A catfish swims the rivers of the world seeking love. A prisoner poses as the Keeper of the Sultan's Vultures and Crocodiles to lull the sultan with stories of executions.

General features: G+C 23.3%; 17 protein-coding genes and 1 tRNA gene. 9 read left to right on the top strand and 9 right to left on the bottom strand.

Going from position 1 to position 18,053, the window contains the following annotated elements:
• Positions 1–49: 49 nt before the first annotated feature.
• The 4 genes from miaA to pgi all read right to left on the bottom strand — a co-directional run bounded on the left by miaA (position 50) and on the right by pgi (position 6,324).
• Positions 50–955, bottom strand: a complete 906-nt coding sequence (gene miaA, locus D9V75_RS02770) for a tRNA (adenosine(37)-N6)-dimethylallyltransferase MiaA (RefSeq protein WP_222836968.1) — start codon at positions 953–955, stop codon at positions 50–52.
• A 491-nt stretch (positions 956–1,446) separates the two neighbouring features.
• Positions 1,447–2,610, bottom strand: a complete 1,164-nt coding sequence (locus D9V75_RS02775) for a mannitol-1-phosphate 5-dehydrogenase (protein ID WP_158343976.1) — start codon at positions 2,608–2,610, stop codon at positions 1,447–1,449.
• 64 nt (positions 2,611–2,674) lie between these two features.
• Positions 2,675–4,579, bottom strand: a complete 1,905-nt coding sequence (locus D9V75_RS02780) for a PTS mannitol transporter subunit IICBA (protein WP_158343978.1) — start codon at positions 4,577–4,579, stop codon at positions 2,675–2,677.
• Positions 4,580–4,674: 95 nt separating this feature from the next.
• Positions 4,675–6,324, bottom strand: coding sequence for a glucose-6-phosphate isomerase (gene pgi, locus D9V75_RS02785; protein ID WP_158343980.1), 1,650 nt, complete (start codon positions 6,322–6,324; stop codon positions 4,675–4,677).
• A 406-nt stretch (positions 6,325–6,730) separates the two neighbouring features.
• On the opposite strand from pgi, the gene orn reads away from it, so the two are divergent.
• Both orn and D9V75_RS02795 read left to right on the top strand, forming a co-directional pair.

The mother of a child born without a head is given death by breaking as a sacrificial punishment. Christopher Lord's Book of Amuwapi collects these stories with snippets of anthropology and faked etymologies to present a scrapbook of folklore he holds out as his own contribution to prehistory. Illustrated by Petr Nikl in a style recalling the French animation classic Fantastic Planet, Amuwapi is an oddly surreal work which seems like it should be read in a hothouse sweating in the mixed scents of transplanted flowers. Its beauties are similarly synthetic, the folktales removed from their climates and hybridized with children's stories and academic texts. At times, Lord's tone can sound school marmish as when his animals speak like the well-mannered beasts of Pooh's forest, but there is enough violence and variety to disperse these vapors. Like the rest of Twisted Spoon's catalogue, it is a beautiful book, and it seems made for the bedtime reading of an ideally morbid young child.